A museum dedicated to posters is opening in New York AND it’s going to be housed in the old Tekserve store—both these things makes me so happy! I find poster design somewhat daunting—it can be anything, I like more boundaries—so I’m always impressed when I come across great posters. In general, they remind me of being back at Pratt, where our professors would show us all these inspiring examples….
Okay so back to Poster House—I’m giddily checking out their website, super excited for a new design museum to be opening in NYC and thinking it’s so cool that they will be in an iconic location. The logo is designed by Paula Scher and then I read the letter from their president, Val Crosswhite, and it ends with her unknowing shout out to Mother:
…I walk past a barbershop in Port Authority that has a dozen posters in their window of different hair models. All have the strangely evocative words ‘Love, Mother’ in the corner, which I assume is the name of the company that produces them. The models are diverse in race, age, and hairstyle, but all of them are so vividly expressive, such clear characters as if ripped from the pages of an epic novel—so much of themselves is written on their faces. These posters have never induced me to get a haircut at this shop and they never will, but I look forward to seeing them every day. They make my day better.
I’m so excited! While I wait for their first pop up exhibition to open in September, I’ll be perusing the moving poster site for something a little similar and a little bit different.
Saw this scary smart piece outside the Whitney a few weeks ago. It is hard to believe that this other trump sighting was now close to a year ago…his horribleness just keeps on getting worse and worse and yet he has supporters. There are going to actually be woman voting for him — that makes me sad and confused.
I am a nervous about what is going to happen and just made a donation to help fund cab rides to the polls for people in swing states. It better work!
They are giving us the day off on Tuesday, which I’m thankful for. It really should be the norm so that voting isn’t a hassle to squeeze in, but actually something to celebrate…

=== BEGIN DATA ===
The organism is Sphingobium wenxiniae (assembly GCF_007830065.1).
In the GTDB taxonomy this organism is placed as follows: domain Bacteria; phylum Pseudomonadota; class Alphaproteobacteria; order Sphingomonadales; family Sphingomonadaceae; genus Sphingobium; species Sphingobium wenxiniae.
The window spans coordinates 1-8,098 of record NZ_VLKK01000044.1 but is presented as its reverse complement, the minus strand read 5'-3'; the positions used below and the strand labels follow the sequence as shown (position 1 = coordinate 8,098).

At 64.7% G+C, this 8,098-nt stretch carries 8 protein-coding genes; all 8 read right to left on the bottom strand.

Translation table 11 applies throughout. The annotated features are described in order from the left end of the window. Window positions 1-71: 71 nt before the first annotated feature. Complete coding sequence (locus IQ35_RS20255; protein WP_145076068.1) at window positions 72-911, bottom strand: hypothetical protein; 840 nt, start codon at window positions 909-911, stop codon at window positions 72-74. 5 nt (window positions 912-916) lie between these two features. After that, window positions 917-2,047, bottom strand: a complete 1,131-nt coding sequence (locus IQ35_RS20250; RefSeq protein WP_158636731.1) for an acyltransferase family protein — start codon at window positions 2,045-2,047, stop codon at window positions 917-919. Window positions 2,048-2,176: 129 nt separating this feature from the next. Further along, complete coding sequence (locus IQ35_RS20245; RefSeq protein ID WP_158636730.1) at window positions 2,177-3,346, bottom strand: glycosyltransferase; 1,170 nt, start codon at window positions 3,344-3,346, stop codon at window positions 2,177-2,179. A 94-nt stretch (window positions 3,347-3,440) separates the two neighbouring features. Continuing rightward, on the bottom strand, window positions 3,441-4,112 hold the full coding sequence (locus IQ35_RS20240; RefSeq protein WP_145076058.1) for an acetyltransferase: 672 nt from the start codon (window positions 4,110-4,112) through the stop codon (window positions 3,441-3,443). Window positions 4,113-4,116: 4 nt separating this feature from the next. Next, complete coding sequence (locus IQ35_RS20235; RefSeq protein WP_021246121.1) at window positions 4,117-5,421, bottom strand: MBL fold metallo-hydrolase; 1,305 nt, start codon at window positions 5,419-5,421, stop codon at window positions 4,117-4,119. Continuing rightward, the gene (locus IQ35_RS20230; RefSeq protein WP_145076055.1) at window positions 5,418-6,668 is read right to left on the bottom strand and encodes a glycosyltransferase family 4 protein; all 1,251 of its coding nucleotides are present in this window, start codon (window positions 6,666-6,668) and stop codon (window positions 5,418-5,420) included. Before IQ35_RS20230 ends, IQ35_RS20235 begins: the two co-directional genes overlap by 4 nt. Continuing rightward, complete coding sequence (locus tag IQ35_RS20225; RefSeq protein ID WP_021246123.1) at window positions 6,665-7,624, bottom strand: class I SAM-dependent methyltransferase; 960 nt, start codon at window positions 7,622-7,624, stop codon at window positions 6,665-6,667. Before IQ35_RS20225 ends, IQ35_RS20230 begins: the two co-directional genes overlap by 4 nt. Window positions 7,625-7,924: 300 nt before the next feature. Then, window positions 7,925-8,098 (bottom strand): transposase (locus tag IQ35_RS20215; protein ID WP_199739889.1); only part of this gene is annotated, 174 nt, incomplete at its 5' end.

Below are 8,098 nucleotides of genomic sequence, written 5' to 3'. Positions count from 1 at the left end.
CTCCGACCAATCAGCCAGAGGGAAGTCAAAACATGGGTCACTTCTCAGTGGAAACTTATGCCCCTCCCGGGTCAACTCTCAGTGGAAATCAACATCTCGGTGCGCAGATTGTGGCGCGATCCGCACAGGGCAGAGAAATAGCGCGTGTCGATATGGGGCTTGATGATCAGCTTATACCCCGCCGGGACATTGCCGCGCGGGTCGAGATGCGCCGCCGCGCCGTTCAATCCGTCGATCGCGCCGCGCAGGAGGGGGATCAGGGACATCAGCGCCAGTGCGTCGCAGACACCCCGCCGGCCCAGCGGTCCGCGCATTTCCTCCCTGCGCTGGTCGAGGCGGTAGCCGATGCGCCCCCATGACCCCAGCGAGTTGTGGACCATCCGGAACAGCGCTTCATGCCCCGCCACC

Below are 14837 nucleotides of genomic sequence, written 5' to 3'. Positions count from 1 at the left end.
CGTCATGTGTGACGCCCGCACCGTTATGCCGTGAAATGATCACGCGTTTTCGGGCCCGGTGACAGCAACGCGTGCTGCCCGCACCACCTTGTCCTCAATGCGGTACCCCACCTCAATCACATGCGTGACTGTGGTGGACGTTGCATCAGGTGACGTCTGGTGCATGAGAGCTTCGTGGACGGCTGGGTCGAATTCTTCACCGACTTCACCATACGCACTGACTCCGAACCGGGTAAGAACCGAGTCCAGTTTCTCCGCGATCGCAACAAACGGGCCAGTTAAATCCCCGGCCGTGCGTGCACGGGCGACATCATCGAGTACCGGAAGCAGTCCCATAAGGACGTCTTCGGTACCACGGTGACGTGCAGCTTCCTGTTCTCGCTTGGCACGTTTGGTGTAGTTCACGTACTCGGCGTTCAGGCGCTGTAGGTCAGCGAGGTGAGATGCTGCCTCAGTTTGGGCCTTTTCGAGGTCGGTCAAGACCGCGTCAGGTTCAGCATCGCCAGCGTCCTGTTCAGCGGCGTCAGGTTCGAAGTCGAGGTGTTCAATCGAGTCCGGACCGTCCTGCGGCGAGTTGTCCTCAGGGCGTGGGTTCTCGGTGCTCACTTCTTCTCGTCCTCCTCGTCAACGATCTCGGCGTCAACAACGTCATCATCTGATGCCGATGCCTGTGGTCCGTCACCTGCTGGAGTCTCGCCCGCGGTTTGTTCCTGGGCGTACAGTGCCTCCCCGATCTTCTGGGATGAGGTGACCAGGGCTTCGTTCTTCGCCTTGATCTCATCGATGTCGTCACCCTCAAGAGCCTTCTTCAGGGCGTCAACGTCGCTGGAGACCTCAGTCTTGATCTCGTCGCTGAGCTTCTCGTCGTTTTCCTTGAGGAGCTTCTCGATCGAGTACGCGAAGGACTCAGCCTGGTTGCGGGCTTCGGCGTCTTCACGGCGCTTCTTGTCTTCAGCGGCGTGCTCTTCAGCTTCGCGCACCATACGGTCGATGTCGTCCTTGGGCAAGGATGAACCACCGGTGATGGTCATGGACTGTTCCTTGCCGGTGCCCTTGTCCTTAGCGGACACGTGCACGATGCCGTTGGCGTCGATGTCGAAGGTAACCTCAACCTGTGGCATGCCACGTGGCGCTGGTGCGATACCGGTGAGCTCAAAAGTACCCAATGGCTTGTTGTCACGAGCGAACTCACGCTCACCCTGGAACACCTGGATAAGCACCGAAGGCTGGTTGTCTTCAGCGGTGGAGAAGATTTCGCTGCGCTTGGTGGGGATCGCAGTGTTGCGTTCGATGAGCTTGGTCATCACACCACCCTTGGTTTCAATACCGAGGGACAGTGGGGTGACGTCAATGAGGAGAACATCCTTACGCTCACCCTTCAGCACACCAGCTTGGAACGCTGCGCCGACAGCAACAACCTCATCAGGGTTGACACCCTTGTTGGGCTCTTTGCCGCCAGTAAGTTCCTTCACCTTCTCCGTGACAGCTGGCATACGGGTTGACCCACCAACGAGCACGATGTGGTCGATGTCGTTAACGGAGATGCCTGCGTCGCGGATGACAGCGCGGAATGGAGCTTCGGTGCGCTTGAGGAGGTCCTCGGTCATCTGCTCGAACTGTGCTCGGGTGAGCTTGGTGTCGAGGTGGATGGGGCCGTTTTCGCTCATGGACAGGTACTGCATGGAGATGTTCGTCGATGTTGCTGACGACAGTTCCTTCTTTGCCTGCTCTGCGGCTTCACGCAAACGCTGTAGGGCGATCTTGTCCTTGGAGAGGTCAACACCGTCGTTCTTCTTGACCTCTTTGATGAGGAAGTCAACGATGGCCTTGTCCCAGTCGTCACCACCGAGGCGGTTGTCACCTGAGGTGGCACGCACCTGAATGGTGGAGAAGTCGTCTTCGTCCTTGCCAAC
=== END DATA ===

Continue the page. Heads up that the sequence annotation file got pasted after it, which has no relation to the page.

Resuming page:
Not too much else to say for now, other than I’m most definitely with her!
Been awhile since I’ve posted, but IRL I have been seeing a bunch of great signs, flyers & wild postings. They have been making me smile all around my neighborhood and now finally I’m sharing them with you….
This Please Be A Good Neighbor sign is so spot on—down to even the little rivet attachments. It’s so good on multiple levels, wish I knew who made it. Also really hoping that it succeeds in it’s mission.
Another set of flyers have been popping up from Kit’s Underground, a wine shop in the Columbus Circle subway underpass. They are in multiple styles and all pretty funny. I’m quite impressed by this marketing job and just wish they understood a few more typographic/design principles, namely that all caps make it hard to read.
And then there is this guy.
After working in out of home advertising for 4 years, I will always have a soft spot for billboards and phone kiosks, so this piece really spoke to me. I’m going to try and follow this happy bunny’s wisdom and try caring a little less what others think and focus more on believing in me. I realize I’m funneling a lot of faith into this slightly trippy street art and I think that’s okay!
I admit that I don’t know a lot about the collective FAILE, but I can tell you that I had fun at the FAILE: Savage/Sacred Young Minds show at the Brooklyn Museum last week. There was an installation with walls collaged up with funky black-light posters, plus some neon signs and pinball machines to play!
There was also a more stately and sculptural installation. This piece is a temple paying tribute to the authenticity of youth. I particularly appreciated the tiled outside of it with this imperfectness.
I visited the Museum at Bethel Woods Center for the Arts last week. They do good job of setting the scene of the 1960’s in general by illustrating the changes the nation was going through—both socially and politically. But I most enjoyed all the Woodstock memorabilia and the sections talking about the festival itself. I really appreciated that they had a lot of the printed ephemera on display.
It was interesting to see the various ways that the Aquarian Exposition was portrayed in the posters and ads. Just the fact that it had an art component, in addition to the music, was not really something I had been aware of. (Unfortunately, the photos I took aren’t great since they were through the glass exhibition cases, but you can get a sense of the designs…)
The first depiction is all Art Nouveau and highly decorative. Not a look I ever equated with Woodstock. It was created by David Edward Byrd and is based on Jean Auguste Dominique Ingre’s La Source. The slightly sad story (and a clearer image) of how Bryd left for vacation and couldn’t be contacted to redo the piece can be found here.